If the Election Were Held Today...
10-15-2009
I wrote a post a few days ago arguing that it was pointless for the media to keep asking Secretary of State Hillary Clinton whether she will ever run for president again. On the heels of that nostalgia boomlet, we now have stories reporting on new Gallup poll data showing Clinton with higher favorability ratings than President Obama. It can’t be long before some enterprising survey firm fields the question, “If the 2012 presidential election were held today, would you prefer Hillary Clinton or Barack Obama as the Democratic nominee?”
 
Most political observers would tell you that the current comparison between Clinton and Obama is the proverbial apples and oranges. As president, Obama is ultimately responsible for all executive branch output, and public opinion will either reward or punish him accordingly. In contrast, our main experience with Hillary Clinton as the nation’s chief diplomatic officer is seeing her in lots of impressive ceremonial situations with foreign dignitaries, which comes with little political downside since she reports to the president.  Thus far, Clinton has received high marks in her new position, but it entails a very different political dynamic than serving as president.
 
I am not sure why we have the sudden renewed interest in this aspect of Clinton’s public persona. I guess it has to do with Obama’s lower approval ratings, and unhappiness among progressives (and independents) who believe the president has not delivered on his campaign promises. If nothing else, I am sure the media would love to have a new crop of buyer’s remorse stories to kick around the internet and cable news. All we need is a little more polling data.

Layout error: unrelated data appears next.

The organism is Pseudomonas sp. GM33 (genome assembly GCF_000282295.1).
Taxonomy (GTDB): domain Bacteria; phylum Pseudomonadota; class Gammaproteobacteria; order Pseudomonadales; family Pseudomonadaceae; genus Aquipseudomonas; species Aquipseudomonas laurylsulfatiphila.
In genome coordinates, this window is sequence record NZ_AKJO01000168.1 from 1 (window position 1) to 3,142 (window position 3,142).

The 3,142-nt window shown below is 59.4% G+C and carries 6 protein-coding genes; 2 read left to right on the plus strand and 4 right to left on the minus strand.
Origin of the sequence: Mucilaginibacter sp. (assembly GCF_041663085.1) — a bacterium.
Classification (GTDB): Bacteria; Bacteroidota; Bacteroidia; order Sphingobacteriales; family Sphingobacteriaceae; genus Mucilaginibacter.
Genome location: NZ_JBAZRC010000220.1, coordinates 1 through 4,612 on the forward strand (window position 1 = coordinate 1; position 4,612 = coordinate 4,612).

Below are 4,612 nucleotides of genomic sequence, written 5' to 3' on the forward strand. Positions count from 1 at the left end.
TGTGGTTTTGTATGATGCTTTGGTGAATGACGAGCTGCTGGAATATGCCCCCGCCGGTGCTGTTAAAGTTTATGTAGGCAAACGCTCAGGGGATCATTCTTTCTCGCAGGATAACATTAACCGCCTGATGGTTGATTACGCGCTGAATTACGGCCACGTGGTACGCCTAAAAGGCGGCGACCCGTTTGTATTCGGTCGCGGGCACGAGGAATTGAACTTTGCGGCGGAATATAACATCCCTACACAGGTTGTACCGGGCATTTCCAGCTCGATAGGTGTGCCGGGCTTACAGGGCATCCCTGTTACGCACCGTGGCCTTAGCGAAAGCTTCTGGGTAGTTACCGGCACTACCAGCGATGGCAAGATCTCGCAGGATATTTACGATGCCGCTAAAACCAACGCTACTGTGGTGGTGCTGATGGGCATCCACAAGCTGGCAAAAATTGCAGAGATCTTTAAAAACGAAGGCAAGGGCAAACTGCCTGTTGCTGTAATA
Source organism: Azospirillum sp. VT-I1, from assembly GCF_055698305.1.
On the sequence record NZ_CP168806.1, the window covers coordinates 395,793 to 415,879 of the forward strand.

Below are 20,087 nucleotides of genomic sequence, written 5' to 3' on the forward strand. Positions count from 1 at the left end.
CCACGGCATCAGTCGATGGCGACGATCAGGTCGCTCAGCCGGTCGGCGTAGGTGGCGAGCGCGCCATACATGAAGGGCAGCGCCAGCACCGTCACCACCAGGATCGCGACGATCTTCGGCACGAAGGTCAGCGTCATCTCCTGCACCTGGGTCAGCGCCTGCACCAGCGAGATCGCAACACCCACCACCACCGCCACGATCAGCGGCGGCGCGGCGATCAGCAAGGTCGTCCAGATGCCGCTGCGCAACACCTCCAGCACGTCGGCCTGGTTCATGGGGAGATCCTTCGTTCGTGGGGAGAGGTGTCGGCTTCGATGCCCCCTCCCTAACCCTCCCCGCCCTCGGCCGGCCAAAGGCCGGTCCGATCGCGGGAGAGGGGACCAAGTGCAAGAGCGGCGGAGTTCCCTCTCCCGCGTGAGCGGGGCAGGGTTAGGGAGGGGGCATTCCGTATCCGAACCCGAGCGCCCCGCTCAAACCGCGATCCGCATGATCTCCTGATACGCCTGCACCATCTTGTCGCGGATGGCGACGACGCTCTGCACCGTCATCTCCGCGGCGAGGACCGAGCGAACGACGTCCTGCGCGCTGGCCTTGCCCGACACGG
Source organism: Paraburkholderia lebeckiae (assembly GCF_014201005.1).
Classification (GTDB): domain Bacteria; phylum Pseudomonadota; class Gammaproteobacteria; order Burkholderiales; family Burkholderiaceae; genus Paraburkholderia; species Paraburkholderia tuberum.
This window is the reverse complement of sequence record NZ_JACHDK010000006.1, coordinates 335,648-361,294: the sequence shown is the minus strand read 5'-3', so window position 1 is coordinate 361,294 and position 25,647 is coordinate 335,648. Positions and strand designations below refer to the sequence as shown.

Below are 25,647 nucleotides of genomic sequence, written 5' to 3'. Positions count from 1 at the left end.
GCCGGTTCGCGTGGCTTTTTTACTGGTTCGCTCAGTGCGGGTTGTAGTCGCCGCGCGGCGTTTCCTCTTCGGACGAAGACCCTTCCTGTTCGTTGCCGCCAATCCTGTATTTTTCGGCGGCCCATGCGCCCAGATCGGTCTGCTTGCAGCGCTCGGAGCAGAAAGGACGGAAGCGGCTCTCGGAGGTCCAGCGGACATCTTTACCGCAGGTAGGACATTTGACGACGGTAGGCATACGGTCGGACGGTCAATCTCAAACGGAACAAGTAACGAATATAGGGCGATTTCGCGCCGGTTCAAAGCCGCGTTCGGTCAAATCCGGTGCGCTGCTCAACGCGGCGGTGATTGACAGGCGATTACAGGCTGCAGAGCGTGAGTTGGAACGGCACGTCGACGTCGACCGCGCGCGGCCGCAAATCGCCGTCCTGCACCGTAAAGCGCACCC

Note: I have to step away from the website tomorrow, but I will be back on Monday, October 19th with new content for you.  See you soon. -Dean

Comments:


Posted On: 10-18-2009 09:45:36 by Jim Splaine
Good post. As an original supporter of Hillary Clinton, I'm still excited about her future prospects, though I'm delighted to have President Barack Obama. Your post does hit on the greater issue of early polls in general. They are ALL gut-reaction name-recognition current-image numbers where we, as an interviewee of the pollster, give our opinion. It's a sad Catch 22 that one's showing in early polls gives fundraising momentum to those potential candidates who are doing well in those early polls, while great potential candidates who want to talk about substantial issues are left to drifting in the woods because "he/she hasn't a chance," according to those early polls. Too often we forget that even someone like Barack Obama was trailing Hillary Clinton in those early polls for months, until the media started listening to the issues, not just focusing on name, image, or fundraising. Wouldn't it be great if the pollsters would hold their horses until a couple of weeks before an election. But of course that won't happen, because the talking heads like some basis of what they believe is "science" in making their judgements about who's on first. I'm afraid that as a result, we lose a chance to pick leaders as opposed to those who are successful fundraisers, and we end up with government that serves those contributors rather than the greater good.


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